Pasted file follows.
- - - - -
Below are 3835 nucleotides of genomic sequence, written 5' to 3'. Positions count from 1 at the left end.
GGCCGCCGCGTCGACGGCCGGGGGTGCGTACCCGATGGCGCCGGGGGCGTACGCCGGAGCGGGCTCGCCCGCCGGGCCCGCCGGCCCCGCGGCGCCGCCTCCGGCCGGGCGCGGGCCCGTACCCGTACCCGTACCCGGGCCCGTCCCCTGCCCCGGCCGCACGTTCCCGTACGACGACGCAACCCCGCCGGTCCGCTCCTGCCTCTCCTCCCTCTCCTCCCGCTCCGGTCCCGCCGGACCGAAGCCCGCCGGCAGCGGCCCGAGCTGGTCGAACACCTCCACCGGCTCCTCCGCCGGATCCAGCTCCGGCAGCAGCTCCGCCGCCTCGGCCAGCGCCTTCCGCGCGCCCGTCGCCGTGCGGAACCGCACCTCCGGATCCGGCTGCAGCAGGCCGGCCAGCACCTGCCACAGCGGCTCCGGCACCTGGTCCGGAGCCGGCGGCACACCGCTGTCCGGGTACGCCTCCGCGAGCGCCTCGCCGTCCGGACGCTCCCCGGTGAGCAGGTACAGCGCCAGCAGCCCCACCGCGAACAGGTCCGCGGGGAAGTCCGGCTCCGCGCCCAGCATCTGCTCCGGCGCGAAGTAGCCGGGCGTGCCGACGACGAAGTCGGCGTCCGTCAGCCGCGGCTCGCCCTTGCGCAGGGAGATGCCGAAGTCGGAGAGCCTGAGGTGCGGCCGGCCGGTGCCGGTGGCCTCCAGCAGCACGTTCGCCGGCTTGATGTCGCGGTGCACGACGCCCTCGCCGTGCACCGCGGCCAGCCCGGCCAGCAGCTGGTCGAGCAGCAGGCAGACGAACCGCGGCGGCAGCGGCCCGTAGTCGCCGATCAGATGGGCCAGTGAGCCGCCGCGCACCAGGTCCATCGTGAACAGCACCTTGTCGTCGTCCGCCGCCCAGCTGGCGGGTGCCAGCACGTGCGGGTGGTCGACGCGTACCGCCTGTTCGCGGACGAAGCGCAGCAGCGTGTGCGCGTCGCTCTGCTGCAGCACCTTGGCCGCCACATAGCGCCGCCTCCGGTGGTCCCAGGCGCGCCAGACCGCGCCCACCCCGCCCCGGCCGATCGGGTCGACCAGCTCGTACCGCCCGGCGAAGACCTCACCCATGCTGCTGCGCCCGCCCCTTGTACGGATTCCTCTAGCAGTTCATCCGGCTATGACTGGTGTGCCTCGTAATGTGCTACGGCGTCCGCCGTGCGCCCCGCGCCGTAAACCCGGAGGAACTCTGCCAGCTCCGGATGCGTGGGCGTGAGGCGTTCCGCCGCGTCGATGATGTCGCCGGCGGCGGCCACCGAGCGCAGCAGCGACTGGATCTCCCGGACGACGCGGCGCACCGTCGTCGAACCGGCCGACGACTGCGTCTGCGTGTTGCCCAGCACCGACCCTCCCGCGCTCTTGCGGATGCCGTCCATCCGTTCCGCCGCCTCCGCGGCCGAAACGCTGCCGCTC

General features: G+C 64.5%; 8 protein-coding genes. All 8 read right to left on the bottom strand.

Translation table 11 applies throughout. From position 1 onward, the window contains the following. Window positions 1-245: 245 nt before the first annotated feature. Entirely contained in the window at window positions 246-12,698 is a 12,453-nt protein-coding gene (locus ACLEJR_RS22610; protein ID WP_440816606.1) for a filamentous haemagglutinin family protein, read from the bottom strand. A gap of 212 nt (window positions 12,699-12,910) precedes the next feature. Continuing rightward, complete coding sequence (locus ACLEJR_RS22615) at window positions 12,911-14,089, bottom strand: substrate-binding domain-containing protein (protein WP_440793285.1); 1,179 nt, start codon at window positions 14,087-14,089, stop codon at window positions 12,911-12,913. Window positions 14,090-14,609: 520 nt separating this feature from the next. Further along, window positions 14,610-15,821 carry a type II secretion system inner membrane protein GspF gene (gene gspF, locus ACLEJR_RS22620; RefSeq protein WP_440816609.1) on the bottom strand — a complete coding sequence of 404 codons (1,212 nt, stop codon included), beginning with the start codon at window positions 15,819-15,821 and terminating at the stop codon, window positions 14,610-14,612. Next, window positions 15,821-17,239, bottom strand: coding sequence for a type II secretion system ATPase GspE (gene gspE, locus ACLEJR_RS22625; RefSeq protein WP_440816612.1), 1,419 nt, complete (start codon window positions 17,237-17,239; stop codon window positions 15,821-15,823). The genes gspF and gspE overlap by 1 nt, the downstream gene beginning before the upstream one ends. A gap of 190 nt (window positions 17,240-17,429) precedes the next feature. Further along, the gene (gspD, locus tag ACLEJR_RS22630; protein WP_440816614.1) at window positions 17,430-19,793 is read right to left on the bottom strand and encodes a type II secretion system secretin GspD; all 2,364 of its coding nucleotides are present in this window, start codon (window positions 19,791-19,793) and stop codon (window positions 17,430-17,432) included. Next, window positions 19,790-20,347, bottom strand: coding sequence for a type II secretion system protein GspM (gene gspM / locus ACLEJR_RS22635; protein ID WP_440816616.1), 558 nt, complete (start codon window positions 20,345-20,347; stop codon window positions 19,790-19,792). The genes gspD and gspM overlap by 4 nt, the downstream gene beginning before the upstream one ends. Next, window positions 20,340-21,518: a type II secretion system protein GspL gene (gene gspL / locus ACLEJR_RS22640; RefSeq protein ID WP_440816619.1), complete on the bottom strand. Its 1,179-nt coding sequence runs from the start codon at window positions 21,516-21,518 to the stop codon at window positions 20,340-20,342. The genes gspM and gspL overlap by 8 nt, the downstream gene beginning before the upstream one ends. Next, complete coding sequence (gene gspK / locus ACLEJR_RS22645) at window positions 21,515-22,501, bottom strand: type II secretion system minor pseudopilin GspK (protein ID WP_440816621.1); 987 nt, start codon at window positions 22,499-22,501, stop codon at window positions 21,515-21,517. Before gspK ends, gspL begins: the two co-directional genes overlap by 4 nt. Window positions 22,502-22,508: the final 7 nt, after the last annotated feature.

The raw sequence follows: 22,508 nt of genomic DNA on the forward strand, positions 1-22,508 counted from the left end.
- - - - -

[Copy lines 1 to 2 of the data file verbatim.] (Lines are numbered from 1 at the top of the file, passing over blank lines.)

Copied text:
Below are 3835 nucleotides of genomic sequence, written 5' to 3'. Positions count from 1 at the left end.
GGCCGCCGCGTCGACGGCCGGGGGTGCGTACCCGATGGCGCCGGGGGCGTACGCCGGAGCGGGCTCGCCCGCCGGGCCCGCCGGCCCCGCGGCGCCGCCTCCGGCCGGGCGCGGGCCCGTACCCGTACCCGTACCCGGGCCCGTCCCCTGCCCCGGCCGCACGTTCCCGTACGACGACGCAACCCCGCCGGTCCGCTCCTGCCTCTCCTCCCTCTCCTCCCGCTCCGGTCCCGCCGGACCGAAGCCCGCCGGCAGCGGCCCGAGCTGGTCGAACACCTCCACCGGCTCCTCCGCCGGATCCAGCTCCGGCAGCAGCTCCGCCGCCTCGGCCAGCGCCTTCCGCGCGCCCGTCGCCGTGCGGAACCGCACCTCCGGATCCGGCTGCAGCAGGCCGGCCAGCACCTGCCACAGCGGCTCCGGCACCTGGTCCGGAGCCGGCGGCACACCGCTGTCCGGGTACGCCTCCGCGAGCGCCTCGCCGTCCGGACGCTCCCCGGTGAGCAGGTACAGCGCCAGCAGCCCCACCGCGAACAGGTCCGCGGGGAAGTCCGGCTCCGCGCCCAGCATCTGCTCCGGCGCGAAGTAGCCGGGCGTGCCGACGACGAAGTCGGCGTCCGTCAGCCGCGGCTCGCCCTTGCGCAGGGAGATGCCGAAGTCGGAGAGCCTGAGGTGCGGCCGGCCGGTGCCGGTGGCCTCCAGCAGCACGTTCGCCGGCTTGATGTCGCGGTGCACGACGCCCTCGCCGTGCACCGCGGCCAGCCCGGCCAGCAGCTGGTCGAGCAGCAGGCAGACGAACCGCGGCGGCAGCGGCCCGTAGTCGCCGATCAGATGGGCCAGTGAGCCGCCGCGCACCAGGTCCATCGTGAACAGCACCTTGTCGTCGTCCGCCGCCCAGCTGGCGGGTGCCAGCACGTGCGGGTGGTCGACGCGTACCGCCTGTTCGCGGACGAAGCGCAGCAGCGTGTGCGCGTCGCTCTGCTGCAGCACCTTGGCCGCCACATAGCGCCGCCTCCGGTGGTCCCAGGCGCGCCAGACCGCGCCCACCCCGCCCCGGCCGATCGGGTCGACCAGCTCGTACCGCCCGGCGAAGACCTCACCCATGCTGCTGCGCCCGCCCCTTGTACGGATTCCTCTAGCAGTTCATCCGGCTATGACTGGTGTGCCTCGTAATGTGCTACGGCGTCCGCCGTGCGCCCCGCGCCGTAAACCCGGAGGAACTCTGCCAGCTCCGGATGCGTGGGCGTGAGGCGTTCCGCCGCGTCGATGATGTCGCCGGCGGCGGCCACCGAGCGCAGCAGCGACTGGATCTCCCGGACGACGCGGCGCACCGTCGTCGAACCGGCCGACGACTGCGTCTGCGTGTTGCCCAGCACCGACCCTCCCGCGCTCTTGCGGATGCCGTCCATCCGTTCCGCCGCCTCCGCGGCCGAAACGCTGCCGCTC